An art student designed a smart but simple fashion line to help refugees.

Fashion student Angela Luna was just two weeks into her senior year of college when she decided to scrap her thesis project and her post-graduation plans.

A fashion design student at Parsons School of Design, Luna had always been interested in evening wear, and her talent for couture helped her land a job at Abercrombie & Fitch right after she graduated.

She had a change of heart when she saw the news about the ongoing Syrian refugee crisis.

Suddenly, in the grand scheme of things, those coveted designer contracts to make $4,000 Prada pants didn't seem so important to Luna anymore. Instead, she wanted to help the millions of people who were displaced and struggling to survive in their transient states.


Angela Luna, photo by Lorenzo Costa. Used with permission.

Luna started sketching ideas for a line of fashionable-but-functional outerwear specifically designed to address the issues refugees were facing every day.

According to the New School's student paper, Luna's teachers and mentors were skeptical, even shocked, when she proposed the idea to them. Was her new vogue just a way to profit off a tragedy? Why was she throwing away the industry work she'd already secured?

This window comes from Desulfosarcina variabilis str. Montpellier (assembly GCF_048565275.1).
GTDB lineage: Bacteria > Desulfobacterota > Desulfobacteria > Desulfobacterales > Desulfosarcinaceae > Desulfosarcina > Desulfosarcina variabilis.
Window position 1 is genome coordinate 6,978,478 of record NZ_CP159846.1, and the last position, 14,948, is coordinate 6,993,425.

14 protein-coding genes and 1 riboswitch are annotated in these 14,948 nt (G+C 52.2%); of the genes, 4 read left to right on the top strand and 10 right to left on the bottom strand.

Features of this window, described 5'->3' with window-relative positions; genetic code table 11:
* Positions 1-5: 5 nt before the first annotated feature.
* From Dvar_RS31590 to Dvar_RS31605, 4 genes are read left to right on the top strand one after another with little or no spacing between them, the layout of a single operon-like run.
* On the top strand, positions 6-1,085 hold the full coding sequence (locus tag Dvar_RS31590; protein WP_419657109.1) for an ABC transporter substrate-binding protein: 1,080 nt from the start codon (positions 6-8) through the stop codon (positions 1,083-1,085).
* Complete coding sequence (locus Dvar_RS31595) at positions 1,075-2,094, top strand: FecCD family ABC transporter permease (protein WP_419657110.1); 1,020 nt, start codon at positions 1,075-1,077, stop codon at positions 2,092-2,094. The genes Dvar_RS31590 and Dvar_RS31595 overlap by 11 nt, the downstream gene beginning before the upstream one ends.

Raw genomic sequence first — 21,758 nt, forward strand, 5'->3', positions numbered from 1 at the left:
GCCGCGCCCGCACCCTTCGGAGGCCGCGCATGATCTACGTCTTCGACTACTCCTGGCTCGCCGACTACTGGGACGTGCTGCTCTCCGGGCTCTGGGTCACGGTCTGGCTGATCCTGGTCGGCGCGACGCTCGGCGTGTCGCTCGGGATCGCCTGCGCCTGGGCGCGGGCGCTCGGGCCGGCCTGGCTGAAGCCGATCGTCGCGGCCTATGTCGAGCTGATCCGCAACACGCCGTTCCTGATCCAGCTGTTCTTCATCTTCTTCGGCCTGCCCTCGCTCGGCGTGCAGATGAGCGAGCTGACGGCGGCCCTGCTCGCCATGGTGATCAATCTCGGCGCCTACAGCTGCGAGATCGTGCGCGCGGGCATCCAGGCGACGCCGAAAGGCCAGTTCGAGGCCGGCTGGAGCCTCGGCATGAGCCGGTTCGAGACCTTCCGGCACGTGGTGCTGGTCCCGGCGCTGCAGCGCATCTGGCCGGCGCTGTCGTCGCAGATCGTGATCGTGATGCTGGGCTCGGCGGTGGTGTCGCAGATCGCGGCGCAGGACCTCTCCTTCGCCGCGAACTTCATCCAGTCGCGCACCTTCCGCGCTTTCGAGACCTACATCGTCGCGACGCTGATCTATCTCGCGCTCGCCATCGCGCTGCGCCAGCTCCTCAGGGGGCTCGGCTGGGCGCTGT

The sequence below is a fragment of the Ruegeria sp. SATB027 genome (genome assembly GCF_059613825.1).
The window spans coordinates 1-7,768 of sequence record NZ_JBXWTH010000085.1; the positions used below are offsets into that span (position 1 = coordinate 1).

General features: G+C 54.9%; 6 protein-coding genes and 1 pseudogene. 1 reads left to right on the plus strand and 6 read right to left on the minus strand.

Angela, right, with designer Donna Karan. Photo by Parsons School of Design/Fiona Dieffenbacher. Used with permission.

But Luna's passion project eventually won over her critics.

"It is a statement of current events: not making a trend out of tragedy, but channeling major global issues into fashion," she explained in her artist statement about the project. "It is as much a political statement as a fashion statement. Fashion is often considered superfluous and detached from global concerns, and now is the time to create change."

The result of her work? Design for a Difference, a fashion brand that's "functional and designed to serve a particular purpose" while also "stylish enough to be worn on the streets of Manhattan."

"Each jacket responds to an issue that a refugee faces on a daily basis," Luna said in an interview with WBUR.

The inaugural collection, "Crossing the Boundary," includes several weather-resistant cloaks that can convert into tents for one or two people:

Photo by Jessica Richmond. Used with permission.

There's also a reflective jacket that can be turned into a harness for carrying children:

Photo by Jessica Richmond. Used with permission.

This one can be used as an inflatable flotation device:

Photo by Jessica Richmond. Used with permission.

Another one can be configured as a backpack:

Photo by Jessica Richmond. Used with permission.

And those designs are still just the beginning!

Photo by Jessica Richmond. Used with permission.

Despite the faculty's initial hesitations, Luna ended up winning the school's Womenswear Designer of the Year award in 2016.

And her graduation was just the start of an even brighter future in the fashion-for-a-cause industry.

Luna's line has already gained the attention of the UN's refugee agency, and she's been in conversation with numerous humanitarian aid groups about the ways her work can aid refugees and internally displaced people across the globe.

For now, her plan is to head to the Amsterdam Fashion Institute to continue her education — and one day, to launch her own company, committed to design intervention for global issues.